Dangerously unstable and locked for more than a decade, BAM Park in Fort Greene has suddenly reopened.
The grass has been cut and the pathways have been cleared, transforming the previously overgrown jungle into a pleasant green space. Whether the crumbling underlying structure that made the park dangerous to walk in — the park sits on top of the Fulton Street G train stop — has been fixed is unclear. No signs warned visitors away from any areas Monday.
The 14,000-square-foot triangular park bordered by Fulton Street, Lafayette Avenue and St. Felix Street has been padlocked since 2005. Walking past the park this weekend, we noticed the gates were open and a few residents had found a place to sit on one of the benches.
Some of the weeds around the exterior fence have been removed. There are new plants in the ground and in pots, and areas look to have been recently resodded.
Although the walkways have been cleared, they are still in rough condition. Original benches are still in place, but some are missing planks or sagging.
Plans to revamp the park have been in the works for years. The park is owned by the Department of Housing Preservation and Development and is being developed by the Downtown Brooklyn Partnership.
In 2012, a study conducted by Langan Engineering and Environmental Services revealed, “high levels of contaminants such as arsenic, mercury, lead and pesticides buried in the soil beneath the park,” according to a story in DNAinfo.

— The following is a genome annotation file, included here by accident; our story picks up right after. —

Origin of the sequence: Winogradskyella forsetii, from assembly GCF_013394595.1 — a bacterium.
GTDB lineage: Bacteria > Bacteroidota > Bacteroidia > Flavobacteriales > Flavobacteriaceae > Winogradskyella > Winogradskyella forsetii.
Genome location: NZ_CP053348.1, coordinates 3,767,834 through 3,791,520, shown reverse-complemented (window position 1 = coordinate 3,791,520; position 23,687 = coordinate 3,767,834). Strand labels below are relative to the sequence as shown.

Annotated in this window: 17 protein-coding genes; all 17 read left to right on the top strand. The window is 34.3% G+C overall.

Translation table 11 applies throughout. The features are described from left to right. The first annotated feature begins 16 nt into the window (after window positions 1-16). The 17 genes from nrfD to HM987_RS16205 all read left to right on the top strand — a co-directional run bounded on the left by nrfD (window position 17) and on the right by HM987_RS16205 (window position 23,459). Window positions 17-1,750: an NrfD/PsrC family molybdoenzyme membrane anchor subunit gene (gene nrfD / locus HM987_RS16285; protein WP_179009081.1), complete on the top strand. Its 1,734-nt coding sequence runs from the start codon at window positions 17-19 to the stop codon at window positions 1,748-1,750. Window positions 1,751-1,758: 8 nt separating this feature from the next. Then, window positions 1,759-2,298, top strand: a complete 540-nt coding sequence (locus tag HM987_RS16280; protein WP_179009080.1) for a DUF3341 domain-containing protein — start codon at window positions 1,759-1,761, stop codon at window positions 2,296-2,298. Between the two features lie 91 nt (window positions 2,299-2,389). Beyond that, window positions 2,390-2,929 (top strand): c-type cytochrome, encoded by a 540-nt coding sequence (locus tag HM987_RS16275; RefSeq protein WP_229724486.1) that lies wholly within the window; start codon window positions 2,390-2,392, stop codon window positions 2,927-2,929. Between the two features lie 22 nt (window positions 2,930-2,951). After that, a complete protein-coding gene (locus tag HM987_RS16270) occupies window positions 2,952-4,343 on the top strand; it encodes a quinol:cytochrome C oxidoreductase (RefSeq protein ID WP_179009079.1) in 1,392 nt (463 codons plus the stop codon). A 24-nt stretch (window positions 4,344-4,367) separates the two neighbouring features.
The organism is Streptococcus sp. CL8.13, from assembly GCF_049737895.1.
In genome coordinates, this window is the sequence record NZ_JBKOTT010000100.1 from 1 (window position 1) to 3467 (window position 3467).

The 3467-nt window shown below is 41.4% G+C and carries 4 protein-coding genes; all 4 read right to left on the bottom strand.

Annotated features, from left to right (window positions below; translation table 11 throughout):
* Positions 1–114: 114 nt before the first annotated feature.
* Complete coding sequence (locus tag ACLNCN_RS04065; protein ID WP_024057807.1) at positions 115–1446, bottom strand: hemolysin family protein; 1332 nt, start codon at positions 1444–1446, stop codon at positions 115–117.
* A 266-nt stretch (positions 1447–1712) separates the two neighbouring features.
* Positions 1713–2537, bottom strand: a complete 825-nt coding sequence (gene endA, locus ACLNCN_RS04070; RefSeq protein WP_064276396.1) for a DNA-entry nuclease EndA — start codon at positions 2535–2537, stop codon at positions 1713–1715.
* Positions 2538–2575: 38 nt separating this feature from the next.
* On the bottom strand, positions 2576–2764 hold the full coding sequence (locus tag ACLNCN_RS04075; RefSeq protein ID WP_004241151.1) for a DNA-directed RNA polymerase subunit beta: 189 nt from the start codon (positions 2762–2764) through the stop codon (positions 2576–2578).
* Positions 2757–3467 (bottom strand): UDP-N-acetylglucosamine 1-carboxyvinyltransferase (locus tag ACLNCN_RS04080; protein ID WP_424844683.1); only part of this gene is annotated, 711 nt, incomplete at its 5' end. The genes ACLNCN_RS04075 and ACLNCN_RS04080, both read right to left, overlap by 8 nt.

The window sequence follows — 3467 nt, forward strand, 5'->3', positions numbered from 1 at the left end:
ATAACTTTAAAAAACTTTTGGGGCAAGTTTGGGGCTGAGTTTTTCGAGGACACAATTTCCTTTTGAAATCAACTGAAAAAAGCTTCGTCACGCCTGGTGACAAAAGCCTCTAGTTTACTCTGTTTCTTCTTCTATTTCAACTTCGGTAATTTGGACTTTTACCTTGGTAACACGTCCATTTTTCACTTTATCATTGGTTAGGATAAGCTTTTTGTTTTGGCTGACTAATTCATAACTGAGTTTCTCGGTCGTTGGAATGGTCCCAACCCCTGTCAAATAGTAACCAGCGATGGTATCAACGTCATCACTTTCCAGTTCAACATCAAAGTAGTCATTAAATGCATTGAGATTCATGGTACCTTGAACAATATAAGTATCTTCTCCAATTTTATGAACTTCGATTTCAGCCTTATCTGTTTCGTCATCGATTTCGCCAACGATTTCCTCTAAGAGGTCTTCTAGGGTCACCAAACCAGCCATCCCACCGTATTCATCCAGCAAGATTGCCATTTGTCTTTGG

In 2014, the city issued a request for proposals to fix up the park and selected landscape architect Quennell Rothschild & Partners.
The firm produced renderings of a design that shows a more open space, sans the gate that currently surrounds the park. It adds more seating and an elevated stage for performances, located at the tip of the park where Fulton and Lafayette meet.
But in 2017, an architect from Quennell Rothschild & Partners told Community Board 2 that to clean up all the soil in the park would result in the killing of the trees, which they are attempting to preserve, according to the Brooklyn Paper. A deck and an elevated walkway are planned to prevent harm to the roots of the trees.
As recently as the beginning of May, BAM Park remained locked, although tools left on the ground indicated work might begin soon.
The park was completed in the fall of 1984, according to the New Times. In 1978, a building on the site, whose address was 634 Fulton Street, was cited by the city as “unsafe.”
We have reached out to the Downtown Brooklyn Partnership and HPD for comment and will update when we hear back.
For an update on what happened check out our followup story here.
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